a sheriff's officer, a doctor, or an underand let there be set also chargers full of taker, are the only pleas which are admis. sodden apples, cut into small pieces in the sible. The duties which invitation imposes, dish. The goose must be all larded, and do not fall only on the persons invited, but basted over with butter, to make her the like all other social duties, are reciprocal. more fit to be eaten, and may roast the better : put then fire about her, but do not
If you should, therefore, fortunately make too much haste, when as you see her happen to be arrested, or have had the begin to roast ; for by walking about, and good luck to fracture a limb; or if, flying here and there, being cooped in by better than all, you should have taken
• This cook of a goose, or goose of a cook, which ever it may be, strangely reminds us of the Doctor's own intense and enthusiastie bustle among the butter-boats. We fancy we see him, and not the goose, “ walking about, and tying here and there, being cooped in by the fire." By this time, we should suppose, he must be about “ roasted enough.”
a box in that awful theatre at which following, to be sure, is a little susall must be present once and for picious. « Enter into all their plans ever ; you may be pardoned refusing of economy, and endeavour to make the invitation of some tiresome friend the most of every thing, as well for to take a chop: but there is no other your own honour as your master's excuse, no other available excuse, profit." This, without the note, would for absenting yourself; no mental be unexceptionable ; but the Doctor inaptitude will save you. Late quotes from Dr. Trusler (all the Doce comers are thus rebuked :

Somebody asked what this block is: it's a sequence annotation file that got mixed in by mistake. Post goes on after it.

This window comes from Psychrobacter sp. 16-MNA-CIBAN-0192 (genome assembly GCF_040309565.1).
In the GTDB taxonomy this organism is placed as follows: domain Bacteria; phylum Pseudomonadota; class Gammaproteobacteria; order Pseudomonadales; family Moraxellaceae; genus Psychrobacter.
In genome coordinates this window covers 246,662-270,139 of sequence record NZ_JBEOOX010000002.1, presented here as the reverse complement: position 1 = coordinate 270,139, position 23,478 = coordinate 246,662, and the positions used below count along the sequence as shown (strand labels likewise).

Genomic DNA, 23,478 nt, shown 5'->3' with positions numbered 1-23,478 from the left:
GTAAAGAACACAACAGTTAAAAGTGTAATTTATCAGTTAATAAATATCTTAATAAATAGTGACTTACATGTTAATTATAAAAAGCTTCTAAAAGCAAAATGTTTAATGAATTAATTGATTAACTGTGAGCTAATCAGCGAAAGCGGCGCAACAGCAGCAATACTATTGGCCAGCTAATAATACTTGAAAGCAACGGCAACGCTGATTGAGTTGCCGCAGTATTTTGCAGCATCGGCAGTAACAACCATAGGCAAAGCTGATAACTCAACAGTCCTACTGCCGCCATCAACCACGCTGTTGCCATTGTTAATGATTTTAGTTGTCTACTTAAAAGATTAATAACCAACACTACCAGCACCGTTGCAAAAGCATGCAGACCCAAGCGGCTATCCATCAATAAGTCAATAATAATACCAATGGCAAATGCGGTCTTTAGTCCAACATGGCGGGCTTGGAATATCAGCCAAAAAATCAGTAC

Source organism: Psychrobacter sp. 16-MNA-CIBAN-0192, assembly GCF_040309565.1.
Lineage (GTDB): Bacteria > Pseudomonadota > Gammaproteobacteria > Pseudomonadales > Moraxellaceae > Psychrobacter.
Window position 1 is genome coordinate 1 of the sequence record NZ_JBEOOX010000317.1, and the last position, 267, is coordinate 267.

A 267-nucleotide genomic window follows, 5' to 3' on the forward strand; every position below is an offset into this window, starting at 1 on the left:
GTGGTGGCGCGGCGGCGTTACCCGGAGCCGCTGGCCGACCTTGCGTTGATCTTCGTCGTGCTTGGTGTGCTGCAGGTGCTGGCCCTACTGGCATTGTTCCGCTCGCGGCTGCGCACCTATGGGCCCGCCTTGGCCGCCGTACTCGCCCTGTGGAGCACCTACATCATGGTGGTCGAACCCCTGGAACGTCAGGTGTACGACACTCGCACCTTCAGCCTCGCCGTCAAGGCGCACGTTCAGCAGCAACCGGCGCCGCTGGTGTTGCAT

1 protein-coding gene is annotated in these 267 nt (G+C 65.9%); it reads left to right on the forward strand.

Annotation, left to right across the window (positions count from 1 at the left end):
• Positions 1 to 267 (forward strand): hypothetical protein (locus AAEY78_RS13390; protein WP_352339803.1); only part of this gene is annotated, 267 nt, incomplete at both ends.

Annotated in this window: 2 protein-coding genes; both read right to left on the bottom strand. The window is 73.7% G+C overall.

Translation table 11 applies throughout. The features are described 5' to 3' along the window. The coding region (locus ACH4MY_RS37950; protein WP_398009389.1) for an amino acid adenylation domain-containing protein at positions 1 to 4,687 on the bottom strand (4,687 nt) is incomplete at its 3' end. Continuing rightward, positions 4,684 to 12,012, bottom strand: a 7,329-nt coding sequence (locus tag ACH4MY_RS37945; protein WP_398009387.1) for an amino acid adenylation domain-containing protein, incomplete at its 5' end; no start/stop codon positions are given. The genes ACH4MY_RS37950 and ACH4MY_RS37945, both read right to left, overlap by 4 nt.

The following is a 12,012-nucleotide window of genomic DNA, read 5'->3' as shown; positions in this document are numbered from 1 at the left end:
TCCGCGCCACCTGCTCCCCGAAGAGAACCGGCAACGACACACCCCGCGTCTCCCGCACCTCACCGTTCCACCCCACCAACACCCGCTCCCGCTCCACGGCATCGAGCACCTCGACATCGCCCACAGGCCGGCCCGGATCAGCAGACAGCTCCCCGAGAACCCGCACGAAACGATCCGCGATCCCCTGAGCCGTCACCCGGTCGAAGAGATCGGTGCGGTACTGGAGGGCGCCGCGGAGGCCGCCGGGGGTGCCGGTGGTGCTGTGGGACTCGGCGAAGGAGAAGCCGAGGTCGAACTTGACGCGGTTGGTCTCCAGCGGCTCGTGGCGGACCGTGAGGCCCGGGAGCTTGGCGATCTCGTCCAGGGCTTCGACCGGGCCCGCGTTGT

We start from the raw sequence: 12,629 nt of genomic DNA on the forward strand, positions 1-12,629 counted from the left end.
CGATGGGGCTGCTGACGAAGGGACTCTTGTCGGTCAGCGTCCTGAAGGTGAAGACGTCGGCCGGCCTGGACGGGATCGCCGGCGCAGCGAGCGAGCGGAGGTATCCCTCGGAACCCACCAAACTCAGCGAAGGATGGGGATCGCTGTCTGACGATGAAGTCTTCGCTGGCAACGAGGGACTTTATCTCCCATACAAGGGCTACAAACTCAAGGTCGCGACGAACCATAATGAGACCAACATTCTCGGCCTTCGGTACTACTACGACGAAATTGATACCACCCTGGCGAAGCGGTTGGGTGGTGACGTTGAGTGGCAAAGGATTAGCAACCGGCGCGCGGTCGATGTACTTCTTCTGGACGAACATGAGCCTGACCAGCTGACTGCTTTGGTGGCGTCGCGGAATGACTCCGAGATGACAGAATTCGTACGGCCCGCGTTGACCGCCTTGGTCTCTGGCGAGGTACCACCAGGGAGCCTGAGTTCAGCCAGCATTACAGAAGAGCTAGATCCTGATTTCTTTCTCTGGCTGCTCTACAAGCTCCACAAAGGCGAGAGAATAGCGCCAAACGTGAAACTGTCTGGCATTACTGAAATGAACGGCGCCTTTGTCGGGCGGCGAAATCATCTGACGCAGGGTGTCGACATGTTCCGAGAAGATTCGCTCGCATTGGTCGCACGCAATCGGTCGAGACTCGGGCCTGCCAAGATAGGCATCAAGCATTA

tors are redolent of servants!) as There are some, who seldom keep an ap
follows:-" I am persuaded, that no pointment;-we can assure them they as
servant ever saved her master sixseldom “ 'scape without whipping”_and pence, but she found it in the end in exciting those murmurs which inevitably
her own pocket.", L" Have the dust proceed from the best regulated stomachs, removed," says Dr. Kitchener, “re-when they are empty and impatient to bé gularly every fortnight!”. What filled.
dust ? -Not that, we trust, which Doctor's care; but he resolutely, and of soot has its dire evils; for “ many Carving is the next subject of the people are often entreated to “ come
down with.” - The accumulation somewhat vehemently, protests against your wielding the king of good dinners have been spoiled, and knives at any other table than your soot falling:"-thus the Doctor, very
many houses burned down, by the own; thus for ever excluding an author from the luxuries of table anato
properly, puts the greater evil first. my. After giving an erudite passage when the contents of
« Give notice to your employers
coal from the “ Almanach des Gourmands, the Doctor wanders into anecdote, Diminished! We should be glad
cellar are diminished to a chaldron." and becomes facetious after the follow- to hear when our cellars had increased ing recipe.